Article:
One of the most common classes of vector space encountered in mathematics, especially functional analysis.

Definition: A Banach space is a normed vector space which is complete in the metric induced by its norm.

That is, start with a vector space E over the real numbers R or complex numbers C (or you could use another complete normed field such as the p-adic numbers, but that's a whole 'nother can of worms). Call your field of choice k. Define a norm || || on E, which is a notion of absolute value or distance from zero that is compatible with the vector space structure on E:

  • ||x|| is a nonnegative real number for all x ∈ E, and ||x|| = 0 if and only if x = 0.
  • if α ∈ k (α is a number) and x ∈ E, then ||αx|| = |α| ||x||, where |α| is measured using the usual absolute value on k.
  • if x, y in E, then ||x + y|| ≤ ||x|| + ||y||. This is the familiar triangle inequality for absolute value.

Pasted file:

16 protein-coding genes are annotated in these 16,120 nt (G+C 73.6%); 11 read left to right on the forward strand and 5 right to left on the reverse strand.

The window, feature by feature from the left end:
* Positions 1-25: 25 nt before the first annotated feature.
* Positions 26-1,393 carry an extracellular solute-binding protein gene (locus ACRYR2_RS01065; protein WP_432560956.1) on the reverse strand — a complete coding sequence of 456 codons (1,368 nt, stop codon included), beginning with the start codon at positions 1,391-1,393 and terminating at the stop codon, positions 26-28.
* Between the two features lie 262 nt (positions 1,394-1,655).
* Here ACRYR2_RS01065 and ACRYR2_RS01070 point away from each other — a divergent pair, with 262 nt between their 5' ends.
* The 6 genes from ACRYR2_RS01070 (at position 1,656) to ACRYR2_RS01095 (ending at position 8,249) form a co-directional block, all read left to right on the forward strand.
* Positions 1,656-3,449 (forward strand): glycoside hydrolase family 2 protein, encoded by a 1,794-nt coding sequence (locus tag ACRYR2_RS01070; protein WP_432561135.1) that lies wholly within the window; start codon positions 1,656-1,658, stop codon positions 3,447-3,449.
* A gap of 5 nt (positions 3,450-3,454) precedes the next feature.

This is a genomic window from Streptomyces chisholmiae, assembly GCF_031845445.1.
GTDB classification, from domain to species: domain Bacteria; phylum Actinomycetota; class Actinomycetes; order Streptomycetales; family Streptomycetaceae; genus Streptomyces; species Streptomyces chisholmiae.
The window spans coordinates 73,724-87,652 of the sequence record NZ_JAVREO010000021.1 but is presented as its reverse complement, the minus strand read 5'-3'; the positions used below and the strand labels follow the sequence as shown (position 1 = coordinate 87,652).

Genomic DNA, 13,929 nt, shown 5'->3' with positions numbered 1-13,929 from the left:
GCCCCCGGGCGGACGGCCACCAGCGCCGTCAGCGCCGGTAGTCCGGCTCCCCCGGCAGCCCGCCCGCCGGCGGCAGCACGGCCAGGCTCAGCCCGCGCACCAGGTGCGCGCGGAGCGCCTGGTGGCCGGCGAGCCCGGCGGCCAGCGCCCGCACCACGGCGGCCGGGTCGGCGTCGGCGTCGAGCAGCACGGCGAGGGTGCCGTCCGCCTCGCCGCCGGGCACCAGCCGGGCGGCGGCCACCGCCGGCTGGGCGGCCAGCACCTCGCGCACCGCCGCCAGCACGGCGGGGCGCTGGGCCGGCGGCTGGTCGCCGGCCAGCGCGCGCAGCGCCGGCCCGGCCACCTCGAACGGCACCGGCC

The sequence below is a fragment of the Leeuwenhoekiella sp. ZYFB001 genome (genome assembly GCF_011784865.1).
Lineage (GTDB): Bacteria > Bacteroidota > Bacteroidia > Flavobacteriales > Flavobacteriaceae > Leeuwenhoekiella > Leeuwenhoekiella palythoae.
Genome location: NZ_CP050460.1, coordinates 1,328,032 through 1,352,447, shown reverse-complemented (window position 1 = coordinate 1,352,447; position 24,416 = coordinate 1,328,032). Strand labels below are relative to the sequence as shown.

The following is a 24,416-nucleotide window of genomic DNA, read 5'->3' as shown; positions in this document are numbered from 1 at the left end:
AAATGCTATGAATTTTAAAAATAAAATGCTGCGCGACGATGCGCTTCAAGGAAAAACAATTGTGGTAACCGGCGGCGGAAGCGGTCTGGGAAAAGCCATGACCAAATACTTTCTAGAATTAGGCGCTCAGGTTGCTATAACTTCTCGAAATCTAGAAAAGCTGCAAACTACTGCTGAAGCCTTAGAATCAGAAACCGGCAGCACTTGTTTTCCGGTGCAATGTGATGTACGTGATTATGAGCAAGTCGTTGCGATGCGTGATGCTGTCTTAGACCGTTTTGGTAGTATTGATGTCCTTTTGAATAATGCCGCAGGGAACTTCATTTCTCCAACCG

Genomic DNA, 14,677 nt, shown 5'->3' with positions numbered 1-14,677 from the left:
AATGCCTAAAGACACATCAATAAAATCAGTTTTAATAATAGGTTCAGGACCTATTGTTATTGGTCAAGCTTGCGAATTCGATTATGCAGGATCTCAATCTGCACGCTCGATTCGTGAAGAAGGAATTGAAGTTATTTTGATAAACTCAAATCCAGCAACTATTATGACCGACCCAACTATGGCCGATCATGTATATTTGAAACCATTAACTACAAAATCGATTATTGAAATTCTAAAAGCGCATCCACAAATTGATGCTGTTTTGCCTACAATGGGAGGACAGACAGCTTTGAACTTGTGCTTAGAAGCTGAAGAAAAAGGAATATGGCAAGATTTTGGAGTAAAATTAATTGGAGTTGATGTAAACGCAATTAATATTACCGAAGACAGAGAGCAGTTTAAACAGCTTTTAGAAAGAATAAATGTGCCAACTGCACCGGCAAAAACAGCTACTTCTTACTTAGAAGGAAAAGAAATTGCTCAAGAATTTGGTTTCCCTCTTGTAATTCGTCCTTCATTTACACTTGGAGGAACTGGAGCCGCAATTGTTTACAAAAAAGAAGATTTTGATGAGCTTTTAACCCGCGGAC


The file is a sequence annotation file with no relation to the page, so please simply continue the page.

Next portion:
If you think of ||x|| as the distance of x from zero, then || || defines a metric d on E, by setting d(x, y) = ||x - y||. This turns E into a metric space. If E is complete under this metric, then we call E a Banach space.

Every finite-dimensional vector space over the real or complex numbers is a Banach space, using the conventional Euclidean norm

||(x1, ..., xn)|| = (|x1|2 + ... + |xn|2)1/2.

(A perverse way to describe this norm on Rn would be to call it L2R{1, ..., n}. See below.) In fact, it is not hard to prove that every finite-dimensional Banach space is isomorphic to one of these. The interest of Banach spaces lies in the many nontrivial infinite-dimensional examples. These include:

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